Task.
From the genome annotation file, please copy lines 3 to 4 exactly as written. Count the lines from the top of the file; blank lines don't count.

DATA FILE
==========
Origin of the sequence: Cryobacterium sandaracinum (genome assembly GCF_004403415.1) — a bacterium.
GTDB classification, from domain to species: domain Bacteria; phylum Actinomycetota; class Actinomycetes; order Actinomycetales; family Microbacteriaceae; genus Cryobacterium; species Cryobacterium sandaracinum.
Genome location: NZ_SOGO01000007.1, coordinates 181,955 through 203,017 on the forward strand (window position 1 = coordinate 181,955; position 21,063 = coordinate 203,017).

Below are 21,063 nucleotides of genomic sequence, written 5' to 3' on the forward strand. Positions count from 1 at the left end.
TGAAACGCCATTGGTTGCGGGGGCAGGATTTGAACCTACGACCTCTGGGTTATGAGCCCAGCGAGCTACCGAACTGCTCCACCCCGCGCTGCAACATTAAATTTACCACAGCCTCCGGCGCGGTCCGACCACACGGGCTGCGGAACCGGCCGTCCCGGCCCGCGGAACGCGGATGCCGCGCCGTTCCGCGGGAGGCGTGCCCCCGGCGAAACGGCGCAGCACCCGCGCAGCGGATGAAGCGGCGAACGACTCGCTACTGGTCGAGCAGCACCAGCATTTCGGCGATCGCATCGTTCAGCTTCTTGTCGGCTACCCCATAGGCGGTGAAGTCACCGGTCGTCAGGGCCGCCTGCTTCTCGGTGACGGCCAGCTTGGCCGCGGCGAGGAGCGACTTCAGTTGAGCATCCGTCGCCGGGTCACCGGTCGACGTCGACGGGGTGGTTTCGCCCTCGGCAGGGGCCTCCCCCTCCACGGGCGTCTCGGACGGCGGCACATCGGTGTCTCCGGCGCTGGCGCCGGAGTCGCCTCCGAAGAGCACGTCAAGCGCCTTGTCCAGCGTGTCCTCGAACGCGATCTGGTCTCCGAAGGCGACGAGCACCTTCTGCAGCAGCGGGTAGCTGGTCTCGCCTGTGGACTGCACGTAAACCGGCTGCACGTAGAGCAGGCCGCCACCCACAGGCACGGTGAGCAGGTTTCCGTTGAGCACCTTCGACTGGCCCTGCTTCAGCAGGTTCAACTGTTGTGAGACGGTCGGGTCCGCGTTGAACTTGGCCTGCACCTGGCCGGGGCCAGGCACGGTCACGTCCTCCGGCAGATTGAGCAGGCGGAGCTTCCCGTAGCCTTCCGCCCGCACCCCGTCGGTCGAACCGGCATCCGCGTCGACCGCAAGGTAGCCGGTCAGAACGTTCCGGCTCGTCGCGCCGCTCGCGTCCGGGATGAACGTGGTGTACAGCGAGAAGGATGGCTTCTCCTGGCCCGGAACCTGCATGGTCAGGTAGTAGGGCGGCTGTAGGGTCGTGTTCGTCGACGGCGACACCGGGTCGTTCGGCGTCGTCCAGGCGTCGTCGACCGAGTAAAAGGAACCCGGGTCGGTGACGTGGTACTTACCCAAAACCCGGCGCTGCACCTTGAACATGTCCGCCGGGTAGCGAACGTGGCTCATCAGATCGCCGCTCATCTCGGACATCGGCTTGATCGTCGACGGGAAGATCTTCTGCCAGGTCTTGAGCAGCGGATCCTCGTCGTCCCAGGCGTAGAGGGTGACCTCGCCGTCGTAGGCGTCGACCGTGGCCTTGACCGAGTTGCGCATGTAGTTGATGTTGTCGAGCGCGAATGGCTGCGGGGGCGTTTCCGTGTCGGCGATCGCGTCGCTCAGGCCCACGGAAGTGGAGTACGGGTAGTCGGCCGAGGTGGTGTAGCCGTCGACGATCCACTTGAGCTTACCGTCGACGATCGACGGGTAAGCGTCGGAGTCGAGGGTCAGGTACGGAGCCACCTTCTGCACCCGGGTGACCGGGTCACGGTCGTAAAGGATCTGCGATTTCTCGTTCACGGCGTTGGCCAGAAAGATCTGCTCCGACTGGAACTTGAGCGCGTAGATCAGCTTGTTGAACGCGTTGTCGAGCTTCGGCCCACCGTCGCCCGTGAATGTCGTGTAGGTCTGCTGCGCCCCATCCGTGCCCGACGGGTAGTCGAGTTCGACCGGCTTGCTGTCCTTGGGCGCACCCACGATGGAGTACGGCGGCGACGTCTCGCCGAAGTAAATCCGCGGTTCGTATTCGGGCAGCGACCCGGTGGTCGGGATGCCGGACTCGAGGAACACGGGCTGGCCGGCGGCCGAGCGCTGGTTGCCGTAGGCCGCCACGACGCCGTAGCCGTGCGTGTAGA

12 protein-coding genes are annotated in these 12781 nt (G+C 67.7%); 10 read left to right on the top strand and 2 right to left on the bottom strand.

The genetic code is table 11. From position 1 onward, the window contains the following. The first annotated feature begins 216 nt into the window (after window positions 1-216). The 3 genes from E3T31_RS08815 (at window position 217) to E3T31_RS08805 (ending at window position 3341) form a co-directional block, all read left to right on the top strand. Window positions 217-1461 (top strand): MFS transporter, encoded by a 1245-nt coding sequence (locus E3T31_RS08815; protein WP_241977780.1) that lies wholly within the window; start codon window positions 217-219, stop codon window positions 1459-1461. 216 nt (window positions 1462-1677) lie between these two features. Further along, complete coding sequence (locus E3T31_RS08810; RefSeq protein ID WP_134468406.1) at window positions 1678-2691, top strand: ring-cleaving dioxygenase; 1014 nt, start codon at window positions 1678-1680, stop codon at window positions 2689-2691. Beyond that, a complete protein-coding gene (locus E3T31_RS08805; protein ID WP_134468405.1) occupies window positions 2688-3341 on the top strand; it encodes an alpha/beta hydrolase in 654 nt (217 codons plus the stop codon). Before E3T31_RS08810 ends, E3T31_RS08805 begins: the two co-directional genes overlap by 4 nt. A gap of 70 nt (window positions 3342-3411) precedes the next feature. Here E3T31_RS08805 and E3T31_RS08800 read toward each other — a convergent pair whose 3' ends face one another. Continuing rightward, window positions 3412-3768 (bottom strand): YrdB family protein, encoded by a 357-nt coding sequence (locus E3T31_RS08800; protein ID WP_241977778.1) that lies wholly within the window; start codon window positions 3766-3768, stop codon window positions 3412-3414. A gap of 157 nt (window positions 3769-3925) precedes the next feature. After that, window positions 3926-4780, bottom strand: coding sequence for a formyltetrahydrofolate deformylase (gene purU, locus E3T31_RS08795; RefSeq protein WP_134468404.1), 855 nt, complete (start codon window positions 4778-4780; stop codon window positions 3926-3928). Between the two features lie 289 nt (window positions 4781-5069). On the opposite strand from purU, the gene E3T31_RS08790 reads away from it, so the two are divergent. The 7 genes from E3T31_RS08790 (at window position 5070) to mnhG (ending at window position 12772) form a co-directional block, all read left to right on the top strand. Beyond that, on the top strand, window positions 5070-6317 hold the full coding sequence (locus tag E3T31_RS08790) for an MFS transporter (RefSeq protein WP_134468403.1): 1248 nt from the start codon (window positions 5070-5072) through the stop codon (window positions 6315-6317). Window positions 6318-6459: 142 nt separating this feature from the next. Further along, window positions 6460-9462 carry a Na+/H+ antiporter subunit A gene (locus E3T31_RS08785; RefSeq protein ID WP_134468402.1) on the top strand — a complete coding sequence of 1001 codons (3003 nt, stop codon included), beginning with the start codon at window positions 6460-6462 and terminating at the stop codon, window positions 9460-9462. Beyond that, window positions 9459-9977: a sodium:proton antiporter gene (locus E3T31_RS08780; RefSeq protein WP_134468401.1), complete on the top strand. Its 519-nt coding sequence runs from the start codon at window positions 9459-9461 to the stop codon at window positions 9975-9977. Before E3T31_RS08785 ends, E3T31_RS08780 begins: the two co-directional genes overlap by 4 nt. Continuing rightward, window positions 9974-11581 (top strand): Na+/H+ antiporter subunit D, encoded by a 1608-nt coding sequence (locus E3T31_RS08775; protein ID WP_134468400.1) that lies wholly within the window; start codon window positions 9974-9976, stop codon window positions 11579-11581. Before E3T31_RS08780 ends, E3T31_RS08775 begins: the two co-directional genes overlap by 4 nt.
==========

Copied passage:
Genome location: NZ_SOGO01000007.1, coordinates 181,955 through 203,017 on the forward strand (window position 1 = coordinate 181,955; position 21,063 = coordinate 203,017).

Below are 21,063 nucleotides of genomic sequence, written 5' to 3' on the forward strand. Positions count from 1 at the left end.